FWC Rules Against Employer’s Privacy Concerns

Mandates Worker Details Sharing for Protected Action Ballot

Key Takeaways

1. Importance of Transparency in PABO: The FWC decision in TWU v Clark’s Logan City Bus Services (Qld) [2023] FWC 1721 emphasises the significance of transparency in protected action ballots, insisting that an Employer share employee details to maintain the integrity of the electronic vote on protected action sought by the TWU.

2. Balancing Privacy Concerns: Despite the Employer’s privacy concerns, Deputy President Hampton’s reasons highlight the Commissions’ need to balance privacy and the requirement for a proper reference point to assess the eligible voter list independently.

3. Public Interest: s450(4) FWA does on face value provide that either the applicant or Employer, or both, may provide the required information.  However DP Hampton’s reasons ultimately turn on the ‘strong public interest’ in maintaining the integrity and robust nature of IR Ballots, and regard for a proper reference point against which the eligible protected action ballet agent can identify the eligible voter list.

4. For eligible protected ballot agent ‘eyes only’: The decision makes clear that the information supplied by the Employer is for the eligible protected ballot agents ‘eye’s only’. Meaning that the TWU would not have access to the full list of Employee details, beyond its membership database.  That is a critical point for protection of privacy, and the trusted role of an eligible protected ballot agent. 

In TWU v Clark’s Logan City Bus Services (Qld) [2023] FWC 1721, Deputy President Hampton emphasised the importance of transparency in protected action ballots (PABO) by ruling that a bus company, Clark’s Logan City Bus Services, must share employee details directly to the eligible protected action ballot agent for an electronic vote on protected strikes sought by the Transport Workers Union (TWU). This decision follows a series of significant rulings related to the Secure Jobs Act, shedding light on the complexities of industrial relations in Australia.

Clark’s Logan City Bus Services had initially offered an “uncommon concession” by proposing to rely solely on the TWU’s database to develop a roll of voters, citing privacy concerns and reservations about disclosing information on non-TWU members. However, Deputy President Hampton asserted that the integrity of the electronic vote required the employer to provide employee details to the eligible protected action ballot agent, to assess and confirm the eligible voter’s list independently.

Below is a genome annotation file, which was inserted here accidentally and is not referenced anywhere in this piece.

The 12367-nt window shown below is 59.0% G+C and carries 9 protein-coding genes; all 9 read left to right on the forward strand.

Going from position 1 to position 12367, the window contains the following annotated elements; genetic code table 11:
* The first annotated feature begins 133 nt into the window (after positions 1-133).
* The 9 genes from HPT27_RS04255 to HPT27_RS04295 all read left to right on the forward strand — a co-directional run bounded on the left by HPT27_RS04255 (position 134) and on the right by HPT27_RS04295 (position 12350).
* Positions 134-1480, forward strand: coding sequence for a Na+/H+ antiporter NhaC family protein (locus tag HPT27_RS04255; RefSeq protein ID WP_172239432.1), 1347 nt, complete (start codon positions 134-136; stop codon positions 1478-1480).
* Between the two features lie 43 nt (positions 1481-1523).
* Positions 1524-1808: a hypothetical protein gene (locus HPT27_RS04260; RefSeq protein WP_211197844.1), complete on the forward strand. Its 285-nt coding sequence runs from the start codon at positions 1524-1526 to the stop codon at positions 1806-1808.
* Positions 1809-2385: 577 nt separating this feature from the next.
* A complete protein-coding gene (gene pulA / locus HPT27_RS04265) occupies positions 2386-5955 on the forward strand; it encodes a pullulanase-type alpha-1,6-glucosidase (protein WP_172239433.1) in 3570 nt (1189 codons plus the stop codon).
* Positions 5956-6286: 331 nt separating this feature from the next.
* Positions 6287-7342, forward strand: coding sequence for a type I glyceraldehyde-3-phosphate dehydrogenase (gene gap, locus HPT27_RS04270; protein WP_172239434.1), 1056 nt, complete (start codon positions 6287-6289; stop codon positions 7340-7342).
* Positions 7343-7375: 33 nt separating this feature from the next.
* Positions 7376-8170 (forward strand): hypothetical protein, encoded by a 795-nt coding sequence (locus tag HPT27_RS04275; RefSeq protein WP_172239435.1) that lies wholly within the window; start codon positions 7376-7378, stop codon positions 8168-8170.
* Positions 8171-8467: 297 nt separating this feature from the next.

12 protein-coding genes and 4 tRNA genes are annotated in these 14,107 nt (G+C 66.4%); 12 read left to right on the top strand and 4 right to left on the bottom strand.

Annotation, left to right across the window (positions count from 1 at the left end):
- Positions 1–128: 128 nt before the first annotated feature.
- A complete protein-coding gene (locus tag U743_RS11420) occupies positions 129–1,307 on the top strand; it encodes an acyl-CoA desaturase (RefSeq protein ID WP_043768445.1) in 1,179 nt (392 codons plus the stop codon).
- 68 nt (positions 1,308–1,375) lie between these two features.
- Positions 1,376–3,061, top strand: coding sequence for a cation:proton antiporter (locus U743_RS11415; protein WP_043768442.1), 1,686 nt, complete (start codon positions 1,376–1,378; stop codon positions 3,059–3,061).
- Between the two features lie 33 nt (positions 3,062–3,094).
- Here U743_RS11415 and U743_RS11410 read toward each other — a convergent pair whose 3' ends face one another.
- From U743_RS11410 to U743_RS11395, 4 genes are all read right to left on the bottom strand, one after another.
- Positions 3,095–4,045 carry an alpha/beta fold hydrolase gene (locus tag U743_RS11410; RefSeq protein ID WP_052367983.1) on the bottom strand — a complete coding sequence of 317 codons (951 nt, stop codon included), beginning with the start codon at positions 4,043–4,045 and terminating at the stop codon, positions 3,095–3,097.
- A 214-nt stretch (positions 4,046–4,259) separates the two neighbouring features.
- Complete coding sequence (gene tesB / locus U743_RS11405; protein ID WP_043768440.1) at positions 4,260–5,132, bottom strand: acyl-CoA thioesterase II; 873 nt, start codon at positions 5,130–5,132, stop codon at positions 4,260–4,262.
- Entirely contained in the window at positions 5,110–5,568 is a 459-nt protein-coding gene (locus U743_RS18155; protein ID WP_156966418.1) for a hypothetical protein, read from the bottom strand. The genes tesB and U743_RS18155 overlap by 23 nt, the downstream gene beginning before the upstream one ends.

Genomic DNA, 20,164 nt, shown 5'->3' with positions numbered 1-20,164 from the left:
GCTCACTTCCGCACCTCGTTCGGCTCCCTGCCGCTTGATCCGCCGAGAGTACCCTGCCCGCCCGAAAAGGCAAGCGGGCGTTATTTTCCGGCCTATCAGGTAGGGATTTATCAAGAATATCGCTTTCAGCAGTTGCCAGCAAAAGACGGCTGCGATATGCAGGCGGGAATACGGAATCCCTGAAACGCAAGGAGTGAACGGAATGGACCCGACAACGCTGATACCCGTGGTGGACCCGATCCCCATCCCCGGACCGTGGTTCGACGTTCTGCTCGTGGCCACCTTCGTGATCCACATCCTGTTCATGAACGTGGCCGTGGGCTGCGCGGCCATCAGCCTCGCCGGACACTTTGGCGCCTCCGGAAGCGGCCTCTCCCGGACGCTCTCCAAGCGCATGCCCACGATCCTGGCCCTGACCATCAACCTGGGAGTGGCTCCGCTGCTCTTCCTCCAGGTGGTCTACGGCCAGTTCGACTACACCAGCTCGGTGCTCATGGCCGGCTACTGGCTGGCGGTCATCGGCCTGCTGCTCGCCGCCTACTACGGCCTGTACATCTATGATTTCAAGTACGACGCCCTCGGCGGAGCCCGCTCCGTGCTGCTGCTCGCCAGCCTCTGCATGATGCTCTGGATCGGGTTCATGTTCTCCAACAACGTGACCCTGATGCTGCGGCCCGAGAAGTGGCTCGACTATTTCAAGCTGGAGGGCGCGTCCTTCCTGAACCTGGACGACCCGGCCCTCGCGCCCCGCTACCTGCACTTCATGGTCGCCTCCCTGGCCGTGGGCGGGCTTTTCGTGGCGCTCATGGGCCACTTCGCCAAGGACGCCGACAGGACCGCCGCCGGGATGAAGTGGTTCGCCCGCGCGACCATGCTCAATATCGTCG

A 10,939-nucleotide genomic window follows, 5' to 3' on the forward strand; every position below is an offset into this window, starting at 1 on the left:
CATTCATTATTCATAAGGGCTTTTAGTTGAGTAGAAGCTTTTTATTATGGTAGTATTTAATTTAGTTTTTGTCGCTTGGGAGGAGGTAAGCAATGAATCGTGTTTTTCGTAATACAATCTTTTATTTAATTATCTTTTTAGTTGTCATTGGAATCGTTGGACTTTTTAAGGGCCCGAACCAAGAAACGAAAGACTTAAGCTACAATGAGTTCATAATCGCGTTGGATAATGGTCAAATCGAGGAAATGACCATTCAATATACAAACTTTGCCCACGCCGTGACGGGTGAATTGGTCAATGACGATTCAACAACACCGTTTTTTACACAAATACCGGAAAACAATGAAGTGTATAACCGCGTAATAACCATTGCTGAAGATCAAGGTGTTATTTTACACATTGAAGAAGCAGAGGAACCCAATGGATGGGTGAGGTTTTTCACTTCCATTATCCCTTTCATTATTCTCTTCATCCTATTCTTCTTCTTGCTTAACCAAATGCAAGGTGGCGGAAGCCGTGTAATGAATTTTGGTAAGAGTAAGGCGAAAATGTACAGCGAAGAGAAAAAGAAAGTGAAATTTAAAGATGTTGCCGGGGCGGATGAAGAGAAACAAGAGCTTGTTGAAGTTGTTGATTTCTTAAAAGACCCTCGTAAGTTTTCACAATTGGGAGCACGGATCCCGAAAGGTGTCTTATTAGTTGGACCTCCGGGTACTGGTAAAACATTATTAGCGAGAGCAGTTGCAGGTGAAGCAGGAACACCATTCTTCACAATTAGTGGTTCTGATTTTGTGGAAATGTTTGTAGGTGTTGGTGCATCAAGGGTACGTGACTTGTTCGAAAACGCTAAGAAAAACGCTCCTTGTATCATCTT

“The [Fair Work] Act and the regulations contemplate the Commission issuing directions of this kind, and I consider that the terms of the order in this respect are unremarkable and in general terms, appropriate,” remarked Deputy President Hampton.

Despite the TWU’s initial request for “normal employee information” from both parties, it agreed not to press for details from the bus company after the employer assured it would not seek to verify the union’s database against its records. Deputy President Hampton acknowledged this development but stressed the necessity of maintaining the “integrity and robust nature” of protected action ballots meant full disclosure was required so that the eligible protected ballot agent could independently identify the eligible voters.

The decision highlighted the potential fragility of the agreement between the TWU and the employer, with Deputy President Hampton expressing concerns about the duration of the “détente” and its implications for a non-controversial ballot period.

Furthermore, the article details Clark’s Logan City Bus Services’ objections to two proposed questions in the ballot, which were deemed by the employer to fall outside the s19 definition of industrial action. Deputy President Hampton disagreed, asserting that the questions described actions that could be industrial if taken by employees. The matter will now proceed to a compulsory conciliation conference during the ten-day balloting.

This ruling underscore the FWC’s commitment to upholding the integrity of the protected action ballot process and ensuring transparency between employers and unions, even in the face of privacy concerns and disputed questions regarding industrial action. Privacy risks can be managed through obligations of confidentiality imposed on the protected action ballot agent, who is trusted to keep the information ‘for their eyes only’.